Literature in Language Classroom

Introduction:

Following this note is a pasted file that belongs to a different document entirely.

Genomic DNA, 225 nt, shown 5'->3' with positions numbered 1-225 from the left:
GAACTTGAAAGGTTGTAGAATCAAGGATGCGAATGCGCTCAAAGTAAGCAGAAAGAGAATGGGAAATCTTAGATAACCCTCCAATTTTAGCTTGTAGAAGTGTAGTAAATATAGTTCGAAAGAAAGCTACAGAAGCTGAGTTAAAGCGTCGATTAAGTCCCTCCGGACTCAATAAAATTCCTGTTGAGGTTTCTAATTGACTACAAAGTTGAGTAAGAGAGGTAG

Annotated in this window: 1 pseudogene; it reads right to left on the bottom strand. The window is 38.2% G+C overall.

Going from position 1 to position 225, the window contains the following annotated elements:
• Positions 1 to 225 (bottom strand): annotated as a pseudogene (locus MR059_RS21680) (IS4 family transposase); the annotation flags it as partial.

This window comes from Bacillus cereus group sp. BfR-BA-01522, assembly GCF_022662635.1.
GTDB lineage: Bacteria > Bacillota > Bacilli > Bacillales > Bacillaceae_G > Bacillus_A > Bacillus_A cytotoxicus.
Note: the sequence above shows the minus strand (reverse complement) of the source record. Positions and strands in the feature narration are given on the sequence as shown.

Literature in language classroom gives different ideas and views to improve language skills. By studying Literature students get ideology of language, different critical views, structure and style of developing language skills and method of interaction between students and teachers. Literature can incorporate students to know about unknown, to look for pleasure, to share their views with others, to build up creativity in their own, to communicate with teacher eagerly and to be prudent in their own sense. As it is based on classroom short story is more useful than any other literary genres, because we face some problems in novel, drama and poetry in developing language skills for time maintaining, overcrowded classes, the length of novel, long time to grasp, difficulties to understand and getting not pleasure etc. Although literature was ignored previous time for improving language skills, but it is now using greatly only for short stories in language classroom. According to Langer (1997) Literature can open horizons of possibility, allowing students to question, to interpret, to connect and explore. P-602-614. Short stories are also more beneficial than informational materials in stimulating the acquisitional process as they provide authentic contexts for processing new language. Literary texts develop foreign language Learners in sight into the country and the people whose language is being learnt. (Collie and Slater, 1991). In another sense, using short stories in language improvement has the advantage of supplying cultural information about the target language. Specially short story enables students to understand and accept their cultures, societies, ideologies, philosophy which are different from their own. It also inspires personality and individual development (Carter and Long,1991, P.2-4) I have selected “Shooting an Elephant” by George Or well and “The Night The Ghost Got In” by James Thurber for proving the importance of short stories in improving language skills. These stories are easier to comprehend with in class hours and they also increase the curiosity in mind.